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The S&P 500 notches a record. How did we get here?

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A: Since March 2009, a total of 79 companies have dropped out. When companies leave, it’s often because they have been bought by another member of the 500 club, Silverblatt says. But S&P will also pull a company if its market value has shrunk drastically, or if it doesn’t have enough publicly traded shares.

Some of the missing companies are well-known, mighty giants whose fortunes have faded. Sears, Roebuck was in the index at the beginning in 1957. But last August, Sears Holdings lost its spot to the chemical maker LyondellBassell.

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On Dec. 17, 2010, Eastman Kodak and The New York Times Co. were unseated by Newfield Exploration and F5 Networks.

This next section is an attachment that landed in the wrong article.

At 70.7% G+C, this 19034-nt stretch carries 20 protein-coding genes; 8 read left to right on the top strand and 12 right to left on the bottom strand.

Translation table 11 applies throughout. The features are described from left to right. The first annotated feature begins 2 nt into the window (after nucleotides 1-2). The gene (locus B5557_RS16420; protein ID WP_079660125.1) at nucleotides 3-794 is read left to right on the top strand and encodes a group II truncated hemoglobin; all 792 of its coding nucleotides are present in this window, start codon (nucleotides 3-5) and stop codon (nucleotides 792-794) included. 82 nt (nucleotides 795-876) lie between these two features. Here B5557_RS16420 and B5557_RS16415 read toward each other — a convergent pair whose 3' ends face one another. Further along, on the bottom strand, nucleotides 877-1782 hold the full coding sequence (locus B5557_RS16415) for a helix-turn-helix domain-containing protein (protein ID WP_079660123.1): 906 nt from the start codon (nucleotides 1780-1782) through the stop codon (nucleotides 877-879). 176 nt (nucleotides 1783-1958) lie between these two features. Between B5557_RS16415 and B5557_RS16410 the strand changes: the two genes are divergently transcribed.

Q: How long has the index been around?

A: Since March 4, 1957. That’s when S&P took its indices that tracked industry groups -- transportation, utilities and financials -- and merged them with the old S&P 400, according to Silverblatt. It gained in popularity throughout the 1960s, as researchers began applying the tools of statistics to politics, health care and, eventually, markets.

Compared with the Dow, which launched in 1896, it’s still an upstart.

Q: What are other highlights and lowlights for the S&P?

A: The index started at 44.06 on March 4, 1957 and broke the 1,000 mark on February 2, 1998.

Its worst day was Oct. 19, 1987, Black Monday, when financial markets crashed in a wave of panic selling. The index plunged 21 percent, losing 57.86 points, to end the day at 224.84.

Measured in points, the biggest one-day loss came during the height of the financial crisis, Sept. 29, 2008. The index dropped 106.62 points that day to close at 1,106.39, a loss of 9 percent.

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Its best day came exactly two weeks later on Oct. 13, 2008, when governments in the U.S. and Europe announced sweeping plans to shore up the battered global financial system. The index rose by 104.14 points, or 12 percent, to end the day at 1,003.35. That’s the biggest one-day jump in points and percentage.

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